With every new release of an Adobe product, you can expect at least one feature that seems to be just another small improvement, but which opens up whole new worlds of happiness the moment you use it. Illustrator CS6 has one such feature: the ability to put a gradient onto a stroke — not just a fill. It’s far more flexible than any old workaround, so let’s take a look.
Note: Our brand new Illustrator CS6 101 course discusses this content in video form, along with everything else about the basics of lines, strokes, fills, shapes and more. If you’re not already an Illustrator expert, go watch it!
I’ve used the Print preset here for a clean white background, but anything should be fine. While there are a few default gradients to be found in the swatches panel, it’s worth creating one or two of your own now, to re-familiarise yourself with the gradient creation process.
If you start from grey, add many new pots, then move them randomly, you get this
Open the Gradient panel, then click on the Gradient Slider near the bottom of the panel — the greyscale default gradient. Double-click on the a color pot, like the one on the left or right, then pick a new color.
When you click on a gradient’s color pot, you see this
Click below the gradient to create a new color pot, or drag an existing color pot down to remove one. Each color pot contains a color and an opacity value, so you can make a rainbow with a series of color pots like this:
Note: Orange makes itself between red and yellow, and we’ll skip indigo. Yes, it’s in all the songs, but only because Isaac Newton believed in sevens. Really!
And this is a rainbow
Finally, create a swatch from your gradient by clicking the New Swatch button at the bottom of the Swatches panel, and calling it Rainbow.
Create a spiral, and give a stroke width of 20pt. If your gradient was already selected, it may have already been set as the stroke color. If not, choose it now, and set fill to none if necessary. Easy, right?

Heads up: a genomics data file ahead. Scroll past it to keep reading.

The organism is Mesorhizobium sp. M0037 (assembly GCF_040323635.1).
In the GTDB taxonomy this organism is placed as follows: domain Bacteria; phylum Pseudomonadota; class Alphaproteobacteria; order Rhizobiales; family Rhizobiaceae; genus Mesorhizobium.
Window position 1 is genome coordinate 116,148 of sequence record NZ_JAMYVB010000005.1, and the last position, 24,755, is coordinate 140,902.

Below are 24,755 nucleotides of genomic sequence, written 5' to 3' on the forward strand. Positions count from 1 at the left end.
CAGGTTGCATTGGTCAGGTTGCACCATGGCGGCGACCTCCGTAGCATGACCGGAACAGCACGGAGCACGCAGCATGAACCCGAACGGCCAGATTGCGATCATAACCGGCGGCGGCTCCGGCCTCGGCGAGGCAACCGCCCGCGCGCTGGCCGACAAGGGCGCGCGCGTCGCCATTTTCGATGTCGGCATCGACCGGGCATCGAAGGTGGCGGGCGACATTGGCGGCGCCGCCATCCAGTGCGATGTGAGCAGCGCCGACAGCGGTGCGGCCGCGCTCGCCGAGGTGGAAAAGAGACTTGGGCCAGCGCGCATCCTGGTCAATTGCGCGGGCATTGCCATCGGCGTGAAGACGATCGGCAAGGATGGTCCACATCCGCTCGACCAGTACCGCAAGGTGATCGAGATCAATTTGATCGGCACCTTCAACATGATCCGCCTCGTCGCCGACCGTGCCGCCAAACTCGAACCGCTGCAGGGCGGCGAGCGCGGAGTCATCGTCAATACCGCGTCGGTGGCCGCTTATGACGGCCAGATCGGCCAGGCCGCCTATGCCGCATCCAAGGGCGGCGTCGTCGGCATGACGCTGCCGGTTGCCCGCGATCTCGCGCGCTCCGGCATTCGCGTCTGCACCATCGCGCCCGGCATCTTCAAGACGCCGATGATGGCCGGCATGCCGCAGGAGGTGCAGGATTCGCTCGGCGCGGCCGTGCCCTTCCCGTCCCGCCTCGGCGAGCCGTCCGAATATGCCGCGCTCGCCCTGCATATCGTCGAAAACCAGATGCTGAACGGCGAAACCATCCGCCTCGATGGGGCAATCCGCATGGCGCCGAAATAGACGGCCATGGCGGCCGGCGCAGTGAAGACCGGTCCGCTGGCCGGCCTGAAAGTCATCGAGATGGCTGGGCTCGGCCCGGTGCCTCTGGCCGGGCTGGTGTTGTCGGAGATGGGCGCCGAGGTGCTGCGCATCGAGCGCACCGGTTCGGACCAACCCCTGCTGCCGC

Here’s a basic gradient on a stroke, on the default “within stroke” setting
Looking again in the Gradient panel, you’ll see a few new options. Next to the word Stroke are three icons, meaning:
Apply Gradient within stroke
Apply Gradient along stroke
Apply Gradient across stroke
For a real rainbow, you’ll want it across the stroke. For many other 3D-ish effects, you’ll want a chrome-style gradient along a stroke. Within stroke is least used — this behaves in the same way as if you converted the stroke to a fill and applied a gradient to that.
An interesting side note with the Linear/Radial drop-down menu above: while Radial works as expected with a gradient within the stroke, it effectively works as a “mirrored” gradient when applied along or across a stroke.
A double rainbow! Sort of.
Use these newly powerful gradients, set to along a stroke with variable width strokes to exciting effect. Try the tapered “Width Profile 1” on your spiral to give it softer end points, for starters.
This is more like it — a soft, rainbow-colored comet trail
If you create a circle, then set the width way, way up, you can get a sweeping gradient. When combined with a randomly-changing greyscale gradient, you’ve got a chrome button.
Is this a volume button?
Create a polygon, add a Pucker and Bloat effect, then add a gradient across a stroke. More complex shapes here can break up with complex gradients, so take this one a little easy.
Craziness with a bonus dashed line
Go on, tick that Dashed line box in the Strokes panel. Yes, it still works. And if you use the Variable Width tool? Yes, it still works, and lets you make some very nice pieces, too.
Just a few of the built-in width profiles
Gradients on strokes, then. Easy to grasp, hard to master, very useful. Let this one simmer in your brain for a little while — it can take some time to really see its potential. Not a feature you want to miss.
Note: We’ll be looking at the Variable Width tool in a follow-up article, so watch out for it!